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Deputy: Primate sanctuary was uncooperative, deceptive after chimp attack

PALM HARBOR — A deputy called to a primate sanctuary in response to a chimp attack on Friday said workers were "uncooperative," "evasive" and "deceptive" about the incident that landed a volunteer in the hospital.

"That's not true," said the Suncoast Primate Sanctuary's outreach coordinator, Debbie Cobb.

But according to Pinellas sheriff's Deputy Gregory Mason's report, he spent more than hour trying to track down the volunteer, Andrea Maturen, while workers denied him entry to the sanctuary. He wrote that workers repeatedly told him that the incident was less severe than it was and gave him conflicting accounts about Maturen's whereabouts.

"Looking at the time line, it appears that Andrea (Maturen) was at the sanctuary with severe and potentially life-threatening injuries, while I was outside trying to find out what happened and check on her," the deputy wrote. "She went over an hour before receiving medical treatment at (the doctor's) office. I believe I was intentionally misled about her condition, about what happened and her location."

Cobb said workers freely provided information and were not deliberately misleading.

"We didn't know where she was at," she said Monday.

An 11-year-old chimpanzee named Shawn chased, attacked and struggled with Maturen after the 22-year-old volunteer entered a cage on Friday, according to authorities.

The deputy arrived at 11:37 a.m., shortly after authorities received a call from a patron who had been ushered out of the sanctuary after hearing someone screaming.

Here is what happened, according to the deputy's report:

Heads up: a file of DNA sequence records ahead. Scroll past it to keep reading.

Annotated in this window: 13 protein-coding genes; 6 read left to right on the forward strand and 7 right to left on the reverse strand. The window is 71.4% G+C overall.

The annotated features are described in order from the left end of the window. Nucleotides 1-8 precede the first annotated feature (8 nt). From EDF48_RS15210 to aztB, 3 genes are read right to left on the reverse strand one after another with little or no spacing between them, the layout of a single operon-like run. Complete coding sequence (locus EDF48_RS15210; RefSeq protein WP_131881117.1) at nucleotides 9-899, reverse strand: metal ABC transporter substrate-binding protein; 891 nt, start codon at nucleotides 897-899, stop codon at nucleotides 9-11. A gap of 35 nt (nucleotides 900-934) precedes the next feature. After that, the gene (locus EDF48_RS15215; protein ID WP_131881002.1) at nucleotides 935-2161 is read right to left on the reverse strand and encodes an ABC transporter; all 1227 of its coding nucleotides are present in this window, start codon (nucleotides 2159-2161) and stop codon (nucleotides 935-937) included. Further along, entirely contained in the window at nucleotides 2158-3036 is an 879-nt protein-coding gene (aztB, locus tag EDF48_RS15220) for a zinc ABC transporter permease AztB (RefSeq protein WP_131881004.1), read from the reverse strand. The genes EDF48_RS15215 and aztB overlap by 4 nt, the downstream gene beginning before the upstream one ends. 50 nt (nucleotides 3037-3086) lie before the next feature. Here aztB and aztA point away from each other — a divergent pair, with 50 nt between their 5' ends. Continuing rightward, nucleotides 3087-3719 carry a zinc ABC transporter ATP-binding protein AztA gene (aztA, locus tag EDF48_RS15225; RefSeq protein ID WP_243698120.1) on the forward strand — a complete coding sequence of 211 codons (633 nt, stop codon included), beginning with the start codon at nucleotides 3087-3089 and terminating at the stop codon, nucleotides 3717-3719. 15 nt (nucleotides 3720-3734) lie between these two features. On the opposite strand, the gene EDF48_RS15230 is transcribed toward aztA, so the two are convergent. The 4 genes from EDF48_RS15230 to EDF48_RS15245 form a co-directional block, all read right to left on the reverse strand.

More than once, the deputy found himself ringing a bell by the gate trying to get inside to see Maturen. One worker said the sanctuary was closed and no one was allowed in because of an incident, but she added that no one was hurt. The deputy asked to speak to Maturen. The worker supposedly went to get her.

Then, several minutes later, another worker greeted the deputy at the gate. She told him that Maturen was merely grabbed by a chimp while cleaning a cage. The deputy again demanded to speak with Maturen. Once again, a worker said she was going to get Maturen.

After the deputy rang the bell several times, Cobb showed up at the entrance. She told him she would check to see if Maturen was there. She returned to say that Maturen had left.

About 1 p.m., Cobb reportedly told the deputy that her husband had found Maturen at a nearby medical clinic. The deputy was later told that Cobb's husband accompanied Maturen there about 12:30.

Maturen was transported to Helen Ellis Memorial Hospital, where she was interviewed by the deputy.

Maturen said she was charged by two chimps, Shawn and her sister Lucy, but Lucy apparently backed off. Shawn attacked, and Maturen thought her right elbow was fractured because she heard it break.

She also had a deep laceration on the back of her head and bites on her thigh, back and abdomen, the report said.

Maturen was released from the hospital Monday afternoon, spokesman Jerry Touchton said.

The Sheriff's Office closed its case, and the Fish and Wildlife Conservation Commission is conducting an investigation.

Maturen could not be reached. Cobb said Maturen is doing well, but is worried about Shawn's welfare. "She said to my husband, 'Don't let them do anything to Shawn,' " said Cobb, whose grandparents founded the sanctuary.

Shawn is doing fine and is back to playing with her caregivers, sanctuary officials said.

"She is a very sweet chimp and was apparently very frightened when Andrea reacted in a loud way," an e-mail from the sanctuary said. "We do not speak or shout around the chimpanzees or other animals."

Deputy: Primate sanctuary was uncooperative, deceptive after chimp attack 02/15/10 [Last modified: Tuesday, February 16, 2010 12:13am]
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